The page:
Notes: Starter needed for Saturday

Notes: Starter needed for Saturday

MILWAUKEE -- This, and not much more, is known about the Brewers' starting pitcher for Saturday: It will not be Dana Eveland.

After Thursday's win over the Giants, the Brewers announced they would recall right-handed knuckleballer Jared Fernandez from Triple-A Nashville on Friday, when the team begins a three-game series against the Dodgers.

Fernandez took the roster spot held to this point by Tomo Ohka, who is out at least four weeks with a shoulder injury. The Brewers still have not named a probable starter for Saturday, and Fernandez and right-hander Ben Hendrickson are among the options.

"That's not all the options," a cryptic Brewers manager Ned Yost said before boarding the team charter to Los Angeles. "I'll wait, make my mind up -- maybe -- tomorrow. We've got time."

Hendrickson threw 78 pitches in long relief Tuesday night, but Brewers general manager Doug Melvin believes he would be fine for five or six innings on short rest.

The Brewers apparently decided to pass for now on Eveland, who struggled in Spring Training but had a 0.75 ERA in six starts at Nashville heading into a scheduled start Thursday night. He struck out 24 batters vs. just three walks in his first 24 innings.

"He was in the mix," Yost said.

Can you give me a jump? Yost may be shuffling Brady Clark up and down the batting order of late, but he made one thing clear Thursday:

"Brady is our center fielder," Yost said.

Clark was back in the leadoff hole when Rickie Weeks had the day off Wednesday, but moved back down to the No. 8 hole for the series finale against the Giants. Clark has seen most of his action in the eight-hole of late.

He had two of the Brewers' five hits Wednesday but went 0-for-4 on Thursday and has just six hits in his last 36 at-bats (.167) and is batting .202 for the season. Still, Yost sees signs of improvement.

"He's not dragging the bat head through the zone," Yost said. "He's throwing the bat head at the ball a little more, driving the ball more often."

Clark has been spending even more time than usual in the batting cage with hitting coach Butch Wynegar. Does Clark think all of the extra work is starting to bring on-field success?

"I hope so," he said. "The toughest thing to do is take what you do in the cage and correlate it out there without thinking. The last thing you want to do is be thinking, 'OK, this is what I was doing in the cage.' I've caught myself doing that.

"You want it to come naturally. The only thing you should be thinking about is the ball."

It came pretty naturally in 2005. Clark says he made some tweaks along the way, but he avoided a major slump on the way to batting a team-high .306. He avoided salary arbitration over the winter by signing a two-year, $7 million contract.

Good news, bad news: Left-hander Manny Parra made his 2006 debut Wednesday night for Class A Brevard County, but there was more bad news after the game for another highly touted Brewers Minor Leaguer.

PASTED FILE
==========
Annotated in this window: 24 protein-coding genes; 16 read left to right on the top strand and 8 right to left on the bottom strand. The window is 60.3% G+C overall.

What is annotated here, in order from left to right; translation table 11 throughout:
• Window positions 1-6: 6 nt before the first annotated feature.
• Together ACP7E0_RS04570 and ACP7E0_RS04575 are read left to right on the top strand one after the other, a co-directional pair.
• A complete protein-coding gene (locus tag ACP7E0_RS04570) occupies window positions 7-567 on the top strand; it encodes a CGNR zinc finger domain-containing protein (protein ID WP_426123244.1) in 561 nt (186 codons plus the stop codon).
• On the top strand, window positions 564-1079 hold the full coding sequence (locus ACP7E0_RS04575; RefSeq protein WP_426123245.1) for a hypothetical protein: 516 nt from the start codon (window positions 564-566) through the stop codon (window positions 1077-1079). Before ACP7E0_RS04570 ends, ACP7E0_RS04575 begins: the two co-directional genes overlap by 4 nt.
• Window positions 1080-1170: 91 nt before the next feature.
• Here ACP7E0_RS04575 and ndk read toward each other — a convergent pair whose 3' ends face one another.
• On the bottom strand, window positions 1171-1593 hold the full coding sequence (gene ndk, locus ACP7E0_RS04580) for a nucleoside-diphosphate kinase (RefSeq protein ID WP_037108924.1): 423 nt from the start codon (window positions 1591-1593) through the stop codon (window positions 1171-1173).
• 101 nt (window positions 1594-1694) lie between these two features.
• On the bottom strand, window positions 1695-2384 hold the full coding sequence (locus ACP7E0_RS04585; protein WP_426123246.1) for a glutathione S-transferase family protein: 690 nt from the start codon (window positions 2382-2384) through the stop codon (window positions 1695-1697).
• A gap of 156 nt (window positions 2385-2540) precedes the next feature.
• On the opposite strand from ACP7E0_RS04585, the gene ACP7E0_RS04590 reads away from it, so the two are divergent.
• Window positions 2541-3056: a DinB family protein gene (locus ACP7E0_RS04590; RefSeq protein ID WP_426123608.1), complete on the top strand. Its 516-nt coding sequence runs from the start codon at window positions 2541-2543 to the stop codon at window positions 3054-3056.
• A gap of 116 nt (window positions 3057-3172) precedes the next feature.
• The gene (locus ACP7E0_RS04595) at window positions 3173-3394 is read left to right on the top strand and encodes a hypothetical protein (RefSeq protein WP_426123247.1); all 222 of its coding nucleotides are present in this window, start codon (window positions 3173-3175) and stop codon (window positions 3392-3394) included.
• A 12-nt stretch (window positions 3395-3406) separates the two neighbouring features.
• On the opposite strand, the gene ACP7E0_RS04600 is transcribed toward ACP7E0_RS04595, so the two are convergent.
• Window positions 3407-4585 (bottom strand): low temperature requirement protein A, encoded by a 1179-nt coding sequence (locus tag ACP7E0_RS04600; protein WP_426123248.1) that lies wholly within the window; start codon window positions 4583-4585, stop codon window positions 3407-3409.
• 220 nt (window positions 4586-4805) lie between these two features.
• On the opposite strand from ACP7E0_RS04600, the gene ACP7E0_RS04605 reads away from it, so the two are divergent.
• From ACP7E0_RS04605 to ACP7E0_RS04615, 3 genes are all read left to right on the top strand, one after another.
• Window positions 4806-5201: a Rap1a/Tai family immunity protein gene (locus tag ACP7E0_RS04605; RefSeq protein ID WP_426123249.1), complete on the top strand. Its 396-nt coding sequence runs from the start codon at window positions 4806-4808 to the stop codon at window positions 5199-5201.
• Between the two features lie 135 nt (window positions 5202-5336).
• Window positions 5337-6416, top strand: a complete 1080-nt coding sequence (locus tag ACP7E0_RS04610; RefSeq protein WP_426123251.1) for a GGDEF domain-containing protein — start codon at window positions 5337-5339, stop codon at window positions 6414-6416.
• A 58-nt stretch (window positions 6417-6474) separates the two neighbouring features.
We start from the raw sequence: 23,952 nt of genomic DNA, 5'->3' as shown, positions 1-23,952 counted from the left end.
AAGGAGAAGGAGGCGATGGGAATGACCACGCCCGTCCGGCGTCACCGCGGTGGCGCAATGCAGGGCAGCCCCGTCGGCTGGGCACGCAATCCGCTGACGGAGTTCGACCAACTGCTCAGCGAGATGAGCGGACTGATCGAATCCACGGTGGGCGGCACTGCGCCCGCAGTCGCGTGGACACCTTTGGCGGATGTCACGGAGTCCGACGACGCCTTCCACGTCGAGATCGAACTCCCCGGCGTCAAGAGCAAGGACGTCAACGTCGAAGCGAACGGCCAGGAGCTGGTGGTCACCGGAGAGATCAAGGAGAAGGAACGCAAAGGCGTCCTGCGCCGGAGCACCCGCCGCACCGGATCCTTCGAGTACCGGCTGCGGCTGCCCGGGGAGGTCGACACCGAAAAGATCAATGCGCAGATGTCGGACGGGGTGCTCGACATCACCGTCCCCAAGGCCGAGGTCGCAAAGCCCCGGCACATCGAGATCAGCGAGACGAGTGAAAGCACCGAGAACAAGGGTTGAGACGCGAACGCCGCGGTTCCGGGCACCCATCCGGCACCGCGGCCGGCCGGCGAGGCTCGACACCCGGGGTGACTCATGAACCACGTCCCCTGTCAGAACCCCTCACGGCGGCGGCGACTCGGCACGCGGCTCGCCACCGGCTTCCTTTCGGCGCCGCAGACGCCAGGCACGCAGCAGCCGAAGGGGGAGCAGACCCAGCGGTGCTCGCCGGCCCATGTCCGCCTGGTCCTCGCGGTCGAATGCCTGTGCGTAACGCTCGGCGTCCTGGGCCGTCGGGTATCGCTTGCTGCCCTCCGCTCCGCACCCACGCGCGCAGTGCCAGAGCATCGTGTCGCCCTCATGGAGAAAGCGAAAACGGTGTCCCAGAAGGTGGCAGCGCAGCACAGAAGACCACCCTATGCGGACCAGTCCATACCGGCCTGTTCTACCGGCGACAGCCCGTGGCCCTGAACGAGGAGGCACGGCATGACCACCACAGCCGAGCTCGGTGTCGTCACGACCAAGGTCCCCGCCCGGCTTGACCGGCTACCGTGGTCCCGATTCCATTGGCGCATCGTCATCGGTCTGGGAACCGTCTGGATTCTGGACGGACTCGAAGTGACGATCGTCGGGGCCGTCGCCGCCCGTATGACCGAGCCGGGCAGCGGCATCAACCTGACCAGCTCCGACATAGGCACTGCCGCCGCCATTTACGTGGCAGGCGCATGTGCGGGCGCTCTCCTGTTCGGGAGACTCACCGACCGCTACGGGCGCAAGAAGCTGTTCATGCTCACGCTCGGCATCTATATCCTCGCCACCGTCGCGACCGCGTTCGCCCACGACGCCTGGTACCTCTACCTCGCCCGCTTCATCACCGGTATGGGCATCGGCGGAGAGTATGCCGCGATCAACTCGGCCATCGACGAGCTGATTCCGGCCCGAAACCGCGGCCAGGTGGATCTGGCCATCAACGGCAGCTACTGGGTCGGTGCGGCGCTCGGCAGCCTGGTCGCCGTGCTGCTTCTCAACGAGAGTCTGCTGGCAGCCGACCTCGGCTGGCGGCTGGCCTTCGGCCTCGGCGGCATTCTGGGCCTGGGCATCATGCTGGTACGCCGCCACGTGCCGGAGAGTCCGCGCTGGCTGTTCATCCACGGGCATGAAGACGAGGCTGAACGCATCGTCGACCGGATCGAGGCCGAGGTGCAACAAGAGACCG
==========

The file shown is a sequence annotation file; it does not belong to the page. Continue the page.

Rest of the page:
Right-hander Mike Jones, a former first-round draft pick who missed all of 2005 with a shoulder injury, reported some discomfort in that same shoulder after a 1 2/3-inning relief stint. He allowed five runs on three hits, four walks and a wild pitch. Jones had pitched extremely well in five games (2.53 ERA).

"We don't know if its soreness or, 'I need an excuse because I got raked in this game,'" said Brewers assistant general manager Gord Ash. "We'll wait a few days.

"I'm not saying he's not uncomfortable or not experiencing pain, but most of the guys who've gotten here [to the Majors] and have been successful know that's part of the game. You're never going to feel 100 percent. The mental part is such a huge component and everybody is different."

The Brewers committed a total of about $3.5 million in signing bonuses to Jones, the 12th overall pick in the 2001 draft, and Parra, who was taken in the 26th round of the same draft and signed the following spring.

Parra started Wednesday's game and allowed three runs on four hits and four walks in 2 1/3 innings, though he struck out four. He had shoulder surgery last August and experienced a setback in Spring Training.

"You can talk about potential forever, but at some point, you've got to deliver. Until you deliver, you don't count," Ash said. "Mike Jones has all the physical tools to be a prospect, but he isn't right now because he can't perform."

On deck: Relatively cool temperatures will make the West Coast feel like home for the Brewers beginning Friday, when they begin a six-game trip to California with a 9:40 p.m. CT start against the Dodgers in Los Angeles. Chris Capuano, coming off his first Major League shutout -- a four-hitter against the Cubs -- will start Friday against righty Derek Lowe.

After three games at Dodger Stadium, the Brewers will bus to San Diego for an off-day Monday followed by a three-game set against the Padres.

Adam McCalvy is a reporter for This story was not subject to the approval of Major League Baseball or its clubs.